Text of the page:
The Taliban have replaced a sign of the women’s ministry in Afghanistan with one for a ministry that has previously been associated with the insurgent group’s morality police.
The new sign for a virtue and vice ministry was placed on the building on Friday, Reuters reported after speaking to witnesses and viewing photos. One woman told the news outlet that on Thursday the building’s gates had been locked.
Women outside of the building said they had tried to return to work for weeks but had been turned away, Reuters noted, citing footage the news outlet had seen.
"For women, nothing will be there anymore," one employee said, according to the BBC.
"All of us have responsibilities for our families. ... We are educated and do not want to confine ourselves to the house," the employee added.
Under previous Taliban rule, the virtue and vice ministry had been known for its rigid Sharia law interpretations, with police being sent into areas to enforce their version of Islamic rules, according to the BBC. If women left the house without a man by their side or were not wearing modest-enough attire, they could be beaten by members.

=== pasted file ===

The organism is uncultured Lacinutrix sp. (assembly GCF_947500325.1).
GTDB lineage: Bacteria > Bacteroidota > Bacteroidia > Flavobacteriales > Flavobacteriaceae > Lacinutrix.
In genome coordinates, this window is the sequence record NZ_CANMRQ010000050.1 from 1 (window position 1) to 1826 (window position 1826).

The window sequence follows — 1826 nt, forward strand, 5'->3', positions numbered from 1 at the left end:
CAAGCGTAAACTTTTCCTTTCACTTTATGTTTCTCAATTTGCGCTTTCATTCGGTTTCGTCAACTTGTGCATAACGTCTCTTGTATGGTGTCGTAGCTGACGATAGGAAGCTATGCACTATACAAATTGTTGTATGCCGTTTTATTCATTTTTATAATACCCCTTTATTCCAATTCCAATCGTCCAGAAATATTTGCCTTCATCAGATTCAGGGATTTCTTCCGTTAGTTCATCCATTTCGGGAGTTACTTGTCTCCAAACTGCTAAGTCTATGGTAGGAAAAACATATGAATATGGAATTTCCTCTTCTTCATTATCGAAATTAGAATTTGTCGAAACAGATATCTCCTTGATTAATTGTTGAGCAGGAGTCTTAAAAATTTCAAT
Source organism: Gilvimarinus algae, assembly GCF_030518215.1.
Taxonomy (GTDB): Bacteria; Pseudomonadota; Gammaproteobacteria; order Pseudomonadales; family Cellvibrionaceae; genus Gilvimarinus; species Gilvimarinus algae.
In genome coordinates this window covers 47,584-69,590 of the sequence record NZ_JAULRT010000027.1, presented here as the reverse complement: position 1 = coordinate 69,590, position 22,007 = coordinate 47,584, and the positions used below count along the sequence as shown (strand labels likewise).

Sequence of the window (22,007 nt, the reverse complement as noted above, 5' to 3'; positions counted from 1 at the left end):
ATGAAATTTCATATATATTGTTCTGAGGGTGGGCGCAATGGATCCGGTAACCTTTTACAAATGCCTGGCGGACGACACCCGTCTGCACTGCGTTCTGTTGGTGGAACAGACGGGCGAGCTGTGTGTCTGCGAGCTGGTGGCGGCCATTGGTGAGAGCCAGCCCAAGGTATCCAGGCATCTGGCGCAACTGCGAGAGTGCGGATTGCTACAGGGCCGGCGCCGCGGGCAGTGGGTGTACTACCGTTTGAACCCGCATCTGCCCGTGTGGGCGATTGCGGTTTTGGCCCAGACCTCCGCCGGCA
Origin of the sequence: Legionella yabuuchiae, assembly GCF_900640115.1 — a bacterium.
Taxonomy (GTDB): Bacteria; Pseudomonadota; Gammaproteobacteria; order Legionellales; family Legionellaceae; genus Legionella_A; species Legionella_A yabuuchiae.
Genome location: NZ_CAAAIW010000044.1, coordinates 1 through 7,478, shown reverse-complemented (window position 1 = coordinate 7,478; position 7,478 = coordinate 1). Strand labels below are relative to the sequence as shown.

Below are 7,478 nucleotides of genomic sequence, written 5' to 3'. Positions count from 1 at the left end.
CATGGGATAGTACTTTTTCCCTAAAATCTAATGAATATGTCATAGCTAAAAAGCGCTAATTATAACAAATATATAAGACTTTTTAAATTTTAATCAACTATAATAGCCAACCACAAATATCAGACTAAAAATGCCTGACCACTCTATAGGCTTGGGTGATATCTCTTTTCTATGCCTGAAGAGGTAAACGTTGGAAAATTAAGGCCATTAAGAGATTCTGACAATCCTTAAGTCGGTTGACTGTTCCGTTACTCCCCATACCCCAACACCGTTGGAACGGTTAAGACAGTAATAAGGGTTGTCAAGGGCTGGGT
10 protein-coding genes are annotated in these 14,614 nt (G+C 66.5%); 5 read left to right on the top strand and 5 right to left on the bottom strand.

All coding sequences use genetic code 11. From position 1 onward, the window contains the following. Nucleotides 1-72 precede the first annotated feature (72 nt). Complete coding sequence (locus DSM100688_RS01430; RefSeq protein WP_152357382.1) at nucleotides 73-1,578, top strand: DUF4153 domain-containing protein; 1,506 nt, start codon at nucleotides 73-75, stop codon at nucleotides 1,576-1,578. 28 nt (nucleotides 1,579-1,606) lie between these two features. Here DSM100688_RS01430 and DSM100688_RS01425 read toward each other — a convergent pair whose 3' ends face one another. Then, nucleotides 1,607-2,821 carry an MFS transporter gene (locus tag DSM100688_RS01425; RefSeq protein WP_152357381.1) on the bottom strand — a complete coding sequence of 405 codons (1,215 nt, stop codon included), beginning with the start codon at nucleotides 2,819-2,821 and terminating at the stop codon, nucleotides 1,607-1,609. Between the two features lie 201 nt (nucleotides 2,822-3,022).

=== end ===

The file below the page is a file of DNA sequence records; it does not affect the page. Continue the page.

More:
The ministry had then been considered a “notorious symbol of arbitrary abuses” by the Human Rights Watch, the BBC reported.
The international community has repeatedly raised doubts over whether the Taliban have changed since they last ruled. Before and after taking control of Afghanistan in the wake of the U.S. withdrawal, the Taliban pledged that it will not go after old enemies and respect the rights of women under Islamic framework, though Afghan women fear the gains they have made over the last 20 years will disappear.
Earlier this month, women were reportedly beaten for protesting for their rights following the announcement of the Taliban’s all-male cabinet, according to the BBC.
Reuters noted that among the cabinet positions posted earlier this year, the Taliban had included one for a virtue and vice ministry but not one for a women’s ministry.